A Little Something Different is a cute, fluffy romance story, but to me, it felt more like a little something of the same.   It's the tried and true will-they-won't-they, lush with googly-eyed musings, cute-meets, and enough adorable to contend with a whole box of kittens.  I give Hall credit for her approach; she spins the usual boy-girl narrative around by telling her story from the perspectives of 14 separate narrators.  Yes.  14.  That hook was enough to catch my eye, especially considering that one narrator is a squirrel.  It's a great concept.  Each narrator describes a snippet in the cautious courtship of Gabe and Lea, a clever manifestation of the typical concept: that everyone sees their connection except them.  Unfortunately, the execution was lost on me.  The narrators are so wholly absorbed with Gabe and Lea that few of them feel like real people, with unique voices.  Gabe and Lea are themselves somewhat flattened, so that I had difficult believing in their connection enough to invest in it.  The writing was also a little more simplistic than I prefer.  While I firmly believe that many readers will love this quick, sweet read, it was a little too sugary for my cynical palate.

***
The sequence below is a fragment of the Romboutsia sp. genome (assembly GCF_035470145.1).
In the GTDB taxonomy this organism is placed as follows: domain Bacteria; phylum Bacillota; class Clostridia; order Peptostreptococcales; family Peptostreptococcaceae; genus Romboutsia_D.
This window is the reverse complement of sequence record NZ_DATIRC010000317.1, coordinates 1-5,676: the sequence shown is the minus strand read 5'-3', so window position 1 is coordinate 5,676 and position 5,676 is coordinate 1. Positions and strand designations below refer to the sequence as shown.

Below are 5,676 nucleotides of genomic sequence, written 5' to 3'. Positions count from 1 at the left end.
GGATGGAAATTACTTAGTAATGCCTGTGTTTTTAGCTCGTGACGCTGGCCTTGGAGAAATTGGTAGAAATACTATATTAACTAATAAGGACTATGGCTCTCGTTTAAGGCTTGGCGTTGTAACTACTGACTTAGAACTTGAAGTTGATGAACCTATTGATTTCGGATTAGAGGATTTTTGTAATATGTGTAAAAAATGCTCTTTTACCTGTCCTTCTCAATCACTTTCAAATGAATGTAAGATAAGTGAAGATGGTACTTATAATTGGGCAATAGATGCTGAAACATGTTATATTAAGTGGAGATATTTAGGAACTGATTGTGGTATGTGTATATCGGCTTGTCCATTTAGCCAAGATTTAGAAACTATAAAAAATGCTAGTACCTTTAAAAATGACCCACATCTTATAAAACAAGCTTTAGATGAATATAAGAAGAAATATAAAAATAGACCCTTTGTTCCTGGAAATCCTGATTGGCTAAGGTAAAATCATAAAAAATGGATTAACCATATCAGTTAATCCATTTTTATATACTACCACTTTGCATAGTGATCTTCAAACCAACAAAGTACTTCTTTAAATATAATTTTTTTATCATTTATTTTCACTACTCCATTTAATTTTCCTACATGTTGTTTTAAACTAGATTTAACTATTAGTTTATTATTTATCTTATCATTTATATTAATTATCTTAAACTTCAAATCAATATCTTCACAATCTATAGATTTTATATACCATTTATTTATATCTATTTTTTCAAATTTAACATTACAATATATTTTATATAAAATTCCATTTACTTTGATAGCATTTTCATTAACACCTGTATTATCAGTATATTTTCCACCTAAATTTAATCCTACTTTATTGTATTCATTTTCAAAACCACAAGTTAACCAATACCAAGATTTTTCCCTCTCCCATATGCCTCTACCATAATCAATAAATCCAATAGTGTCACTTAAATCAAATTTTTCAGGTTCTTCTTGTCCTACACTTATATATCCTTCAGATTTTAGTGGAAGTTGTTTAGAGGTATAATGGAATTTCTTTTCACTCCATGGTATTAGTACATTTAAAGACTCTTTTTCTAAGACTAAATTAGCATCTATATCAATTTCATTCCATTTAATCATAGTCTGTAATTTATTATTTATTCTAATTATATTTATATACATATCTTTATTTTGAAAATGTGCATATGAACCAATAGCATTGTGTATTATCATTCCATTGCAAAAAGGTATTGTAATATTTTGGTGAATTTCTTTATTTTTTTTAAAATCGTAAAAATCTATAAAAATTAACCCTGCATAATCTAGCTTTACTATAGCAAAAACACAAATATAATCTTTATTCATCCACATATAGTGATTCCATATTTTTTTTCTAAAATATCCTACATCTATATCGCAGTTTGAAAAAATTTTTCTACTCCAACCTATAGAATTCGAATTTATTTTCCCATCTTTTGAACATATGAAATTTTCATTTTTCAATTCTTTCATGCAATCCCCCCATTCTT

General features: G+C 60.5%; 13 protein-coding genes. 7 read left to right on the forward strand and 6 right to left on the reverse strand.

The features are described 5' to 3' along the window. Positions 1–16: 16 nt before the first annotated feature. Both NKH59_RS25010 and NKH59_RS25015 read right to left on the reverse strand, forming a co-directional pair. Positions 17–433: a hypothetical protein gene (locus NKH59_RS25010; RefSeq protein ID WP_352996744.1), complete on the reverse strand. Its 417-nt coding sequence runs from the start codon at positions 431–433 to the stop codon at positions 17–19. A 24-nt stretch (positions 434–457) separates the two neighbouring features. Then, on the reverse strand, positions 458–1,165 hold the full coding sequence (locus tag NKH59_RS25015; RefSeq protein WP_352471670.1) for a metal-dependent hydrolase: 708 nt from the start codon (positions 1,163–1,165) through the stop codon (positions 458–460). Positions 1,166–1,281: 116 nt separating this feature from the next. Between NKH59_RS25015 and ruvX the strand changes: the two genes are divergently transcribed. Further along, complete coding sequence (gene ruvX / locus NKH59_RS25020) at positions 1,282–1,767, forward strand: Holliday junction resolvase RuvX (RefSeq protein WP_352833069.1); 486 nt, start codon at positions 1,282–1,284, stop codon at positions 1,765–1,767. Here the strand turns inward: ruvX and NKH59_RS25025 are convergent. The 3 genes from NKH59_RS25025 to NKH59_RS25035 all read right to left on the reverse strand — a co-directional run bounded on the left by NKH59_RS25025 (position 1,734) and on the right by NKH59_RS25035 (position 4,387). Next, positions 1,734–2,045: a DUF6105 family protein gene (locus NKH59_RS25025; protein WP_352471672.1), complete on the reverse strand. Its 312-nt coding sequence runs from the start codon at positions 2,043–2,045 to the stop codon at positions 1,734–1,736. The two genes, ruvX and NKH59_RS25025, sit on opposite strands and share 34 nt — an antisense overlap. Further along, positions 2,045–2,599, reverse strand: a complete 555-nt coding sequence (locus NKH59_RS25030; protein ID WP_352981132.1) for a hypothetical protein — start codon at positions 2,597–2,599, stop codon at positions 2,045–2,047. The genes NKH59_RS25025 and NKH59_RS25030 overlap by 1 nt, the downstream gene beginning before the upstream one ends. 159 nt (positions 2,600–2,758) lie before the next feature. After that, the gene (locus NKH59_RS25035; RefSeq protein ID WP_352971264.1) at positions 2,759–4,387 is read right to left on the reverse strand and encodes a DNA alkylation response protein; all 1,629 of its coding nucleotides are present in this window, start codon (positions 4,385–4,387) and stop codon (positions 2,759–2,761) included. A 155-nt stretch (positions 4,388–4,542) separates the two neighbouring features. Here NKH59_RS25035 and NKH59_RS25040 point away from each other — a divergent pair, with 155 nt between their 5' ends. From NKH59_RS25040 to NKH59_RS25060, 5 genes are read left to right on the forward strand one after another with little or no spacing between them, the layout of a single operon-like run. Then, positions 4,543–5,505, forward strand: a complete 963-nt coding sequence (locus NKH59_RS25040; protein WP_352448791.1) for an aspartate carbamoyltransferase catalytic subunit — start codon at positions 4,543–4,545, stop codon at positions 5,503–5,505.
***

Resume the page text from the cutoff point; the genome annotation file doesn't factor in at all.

plot . 3/5
It's recognizable to anyone with a history of rom-com viewing.  Boy meets girl.  Boy and girl tiptoe around each other, inexplicably attracted but too damn shy to do anything about it.  Boy and girl are unsure of each other's affections due to said shyness.  Boy and girl keep bumping into each other and eventually get up the nerve to talk.  Romance ensues!  Now, I'll admit something: my little black heart loves a rom-com as much as the next person.  I've watched 27 Dresses more times than I'm comfortable saying.  But what's key for a good rom-com is the drama.  The conflict!  The energy!  The characters who develop an attraction and are thwarted until the end, who also have difficulties in their own lives, outside of the romance.  The plot just didn't smack of urgency.  Gabe and Lea meet, they work on a class project together, they order the same Chinese food, they chat at a party.  It's certainly a realistic portrayal of stumbling college romances, but that's about it.  Their connection didn't seem strong enough that I was dying for them to get together.  Their obliviousness would have been great, had there been anything else going on in their lives.  But even Gabe's big secret was given short shrift.  I needed more of a conflict, more obstacles, to keep me going.